Groundhogs and Groundhog Dogs

The author’s niece has a groundhog dog that instinctively chased a groundhog up a limbless tree. Photo by Brynne Hinsdale.

Contributing Writer
Steve Sorensen

The author’s niece has a groundhog dog that instinctively chased a groundhog up a limbless tree. Photo by Brynne Hinsdale.

Soon after the snow melts, the carnage begins. Rodents that snoozed the winter away in underground burrows leave their dens soon to be hit by cars. Yes, the most common animal we see dead along the roads in our area is the ever-present woodchuck, often called the groundhog.

In early spring when they emerge from their dens, some of them meander to the roadways before spring rains wash away the leftover salt our winter road crews applied to keep our pavements clear. That’s also where some of the first grasses appear, and the woodchucks dine on them as cars whiz by. Or whiz over them.

We mostly ignore these victims of Michelin, Cooper and Goodyear, but woodchucks are surprisingly interesting. Along with chipmunks and a few other rodents, they are one of our few true hibernators, with the ability to lower their heartbeat, respiration and body temperature. For months they seem almost dead, and then they are back as though nothing happened. For them, nothing did happen while the ground was covered with snow.

Hunters see woodchucks as a summertime target to keep trigger fingers in shape. They offer young hunters a great way to gain experience shooting at a live target. Shots are easy to get, and missing a woodchuck isn’t as disappointing as missing a deer. Even the bow hunter can practice on woodchucks.

Woodchucks pose a threat to farmers. In by-gone days many a horse and cow stepped into a woodchuck hole, broke a leg, and had to be “put down,” a euphemism that belies the great cost a farmer suffers when he loses an animal. Woodchucks are still a problem for farmers when dirt piles mounded up around their holes cause stress on the axels of farm machinery and damage to mower bars. A breakdown causes lost time for the farmer, who either has to fix it in the field or haul the broken machinery back to an equipment shed where he spends a half day repairing his means of production.

It’s not as though farmers don’t have enough to do, and that’s where critics of woodchuck hunters go wrong when they say, “Those woodchucks aren’t doing anything to you!” Farmers don’t often have time to eradicate their own woodchucks. And while it’s true that hunters are doing the farmers a service, it’s a mutually beneficial relationship—the farmer opens his land to the woodchuck hunter, and the hunter rids the fields of these pests.

Woodchucks can do much more damage than digging holes in open fields. In high population areas they gravitate to buildings where they dig next to foundations. That can lead to damage that’s costly to repair, and it occurs even in residential areas. I’m fighting a woodchuck right now living under my back deck.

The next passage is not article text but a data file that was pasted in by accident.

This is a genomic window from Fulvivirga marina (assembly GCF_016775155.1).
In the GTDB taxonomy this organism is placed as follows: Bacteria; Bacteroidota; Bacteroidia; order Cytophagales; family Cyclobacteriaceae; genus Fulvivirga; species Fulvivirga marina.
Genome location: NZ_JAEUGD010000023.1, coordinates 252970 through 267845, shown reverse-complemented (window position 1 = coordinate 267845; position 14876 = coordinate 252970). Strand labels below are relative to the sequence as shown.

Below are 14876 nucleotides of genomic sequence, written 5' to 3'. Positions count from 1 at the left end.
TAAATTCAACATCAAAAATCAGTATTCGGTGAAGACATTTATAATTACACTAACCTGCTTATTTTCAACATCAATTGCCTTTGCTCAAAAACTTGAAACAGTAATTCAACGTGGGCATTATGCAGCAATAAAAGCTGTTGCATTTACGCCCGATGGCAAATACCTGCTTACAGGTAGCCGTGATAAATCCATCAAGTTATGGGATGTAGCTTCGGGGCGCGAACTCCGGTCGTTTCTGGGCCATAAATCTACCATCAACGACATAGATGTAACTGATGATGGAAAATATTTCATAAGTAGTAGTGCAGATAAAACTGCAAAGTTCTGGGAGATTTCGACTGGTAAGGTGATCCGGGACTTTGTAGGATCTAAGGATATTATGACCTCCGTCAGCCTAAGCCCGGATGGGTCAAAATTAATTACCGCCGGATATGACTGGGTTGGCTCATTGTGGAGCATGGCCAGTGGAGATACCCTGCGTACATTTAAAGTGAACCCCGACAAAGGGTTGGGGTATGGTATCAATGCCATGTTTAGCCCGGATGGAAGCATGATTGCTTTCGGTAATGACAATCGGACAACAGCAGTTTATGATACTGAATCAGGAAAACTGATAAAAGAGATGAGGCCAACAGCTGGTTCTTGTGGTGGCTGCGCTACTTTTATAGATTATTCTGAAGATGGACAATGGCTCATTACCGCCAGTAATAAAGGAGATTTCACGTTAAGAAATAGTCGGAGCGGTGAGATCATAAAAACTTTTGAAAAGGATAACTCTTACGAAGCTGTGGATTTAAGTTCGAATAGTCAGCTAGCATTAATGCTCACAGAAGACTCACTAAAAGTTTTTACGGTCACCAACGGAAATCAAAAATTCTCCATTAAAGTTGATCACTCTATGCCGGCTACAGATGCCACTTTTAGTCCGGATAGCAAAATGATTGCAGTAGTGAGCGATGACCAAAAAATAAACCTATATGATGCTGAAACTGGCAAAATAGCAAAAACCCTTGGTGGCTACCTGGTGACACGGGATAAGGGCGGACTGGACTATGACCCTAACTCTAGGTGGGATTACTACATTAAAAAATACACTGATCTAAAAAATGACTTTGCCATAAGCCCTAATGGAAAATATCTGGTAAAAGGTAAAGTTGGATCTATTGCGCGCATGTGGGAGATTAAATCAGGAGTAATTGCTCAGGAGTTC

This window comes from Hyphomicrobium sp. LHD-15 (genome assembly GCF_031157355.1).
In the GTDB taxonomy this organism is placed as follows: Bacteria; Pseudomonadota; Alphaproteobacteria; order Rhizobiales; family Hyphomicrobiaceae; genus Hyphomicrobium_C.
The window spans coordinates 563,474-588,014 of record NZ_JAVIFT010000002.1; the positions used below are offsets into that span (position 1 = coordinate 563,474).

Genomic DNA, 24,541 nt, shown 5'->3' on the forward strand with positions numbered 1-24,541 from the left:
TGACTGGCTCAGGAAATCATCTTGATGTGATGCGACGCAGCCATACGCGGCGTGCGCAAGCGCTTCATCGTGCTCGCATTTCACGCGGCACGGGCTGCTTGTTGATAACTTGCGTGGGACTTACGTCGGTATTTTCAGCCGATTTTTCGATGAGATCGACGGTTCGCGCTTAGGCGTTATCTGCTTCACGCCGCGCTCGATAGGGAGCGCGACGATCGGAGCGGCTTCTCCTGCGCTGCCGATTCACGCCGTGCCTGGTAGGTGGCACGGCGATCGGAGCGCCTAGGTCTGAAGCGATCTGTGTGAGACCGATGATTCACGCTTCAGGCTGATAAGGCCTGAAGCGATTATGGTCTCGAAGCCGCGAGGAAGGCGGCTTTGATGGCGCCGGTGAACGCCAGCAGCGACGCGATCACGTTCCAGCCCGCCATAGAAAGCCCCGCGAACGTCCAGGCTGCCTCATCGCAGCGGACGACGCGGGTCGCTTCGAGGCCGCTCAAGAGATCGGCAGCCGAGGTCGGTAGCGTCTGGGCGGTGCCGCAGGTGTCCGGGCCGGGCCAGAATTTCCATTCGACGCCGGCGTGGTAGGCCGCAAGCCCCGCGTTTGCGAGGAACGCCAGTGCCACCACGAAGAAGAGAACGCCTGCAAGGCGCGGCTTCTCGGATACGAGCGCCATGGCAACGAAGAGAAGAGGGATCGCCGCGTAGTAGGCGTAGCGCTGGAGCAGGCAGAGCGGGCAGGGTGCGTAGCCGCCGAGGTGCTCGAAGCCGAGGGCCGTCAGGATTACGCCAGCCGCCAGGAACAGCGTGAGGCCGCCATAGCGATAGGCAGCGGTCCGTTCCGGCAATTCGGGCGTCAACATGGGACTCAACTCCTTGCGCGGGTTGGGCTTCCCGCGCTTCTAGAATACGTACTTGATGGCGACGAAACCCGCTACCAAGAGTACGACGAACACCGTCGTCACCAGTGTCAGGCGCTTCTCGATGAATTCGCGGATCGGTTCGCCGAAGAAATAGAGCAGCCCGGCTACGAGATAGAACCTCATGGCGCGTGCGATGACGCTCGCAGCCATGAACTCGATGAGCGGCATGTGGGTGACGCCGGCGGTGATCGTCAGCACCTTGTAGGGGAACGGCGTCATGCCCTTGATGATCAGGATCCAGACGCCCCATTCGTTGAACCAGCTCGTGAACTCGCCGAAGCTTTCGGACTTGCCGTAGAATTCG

Property owners have other issues with groundhogs. I have a dachshund, which is actually a hound bred to hunt dachs, a badger-like animal native to Europe. So wiener dogs are literally groundhog hounds, and will courageously chase them down woodchuck holes to do battle. The little dogs can even get stuck down there. My brother and I once dug one of his groundhog dogs out of a burrow where it couldn’t turn around, couldn’t back out and couldn’t even move.

When people talk about woodchucks they often revert to the old “How much wood could a woodchuck chuck, if a woodchuck could chuck wood?” I’m not sure what it means to “chuck wood,” but I know woodchucks aren’t limited to surface endeavors or underground pursuits. They also climb trees. They usually choose trees with plenty of limbs, and they don’t go up far. Fruit trees are often the “jungle gym” of choice, and I’ve seen them sitting atop fence posts.

Last week my niece in Clymer, New York, had one of her groundhog dogs—true to its hound breeding—chase a woodchuck up a straight, limbless hardwood tree. Climbing a tree like that is uncommon for a woodchuck, but not unheard of. The dog had likely never treed an animal before, but that’s instinct! Woodchucks can’t outrun cars, or wiener dogs, but they are good tree climbers, so maybe they actually do chuck wood!

When “The Everyday Hunter” isn’t hunting, he’s thinking about hunting, writing about hunting, talking about hunting, dreaming about hunting, or wishing he were hunting. Contact him at, and read more of his thoughts about hunting at

Editor’s note: We apologize for the accidental loss of the final line in Steve’s last story, titled “Making His Mark in Outdoor Communications”. The last line should have read: “Blake is making his mark, and as his mark gets broader and deeper, I hope lots of teenagers catch his vision.”

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Steve Sorensen of Russell, PA is an award-winning outdoor writer whose column, The Everyday Hunter®, offers hunting tips, strategies, and insights on how to think about hunting. His byline has appeared in the nation’s top hunting magazines including Outdoor Life, Sports Afield, Deer & Deer Hunting, Pennsylvania Game News, Fur-Fish-Game, North American Whitetail, Bear Hunting Magazine and more. He contributes regular website content to Legendary Whitetails and Havalon Knives and is a field editor for Deer Hunters Online. Steve is also in demand as an event speaker, presenting programs on do-it-yourself Alaska moose hunting, whitetail deer, wild turkeys, and eastern coyotes, with new programs coming. E-mail him at to invite him to speak at your next sportsmen’s dinner (or to tell him where your best hunting spot is).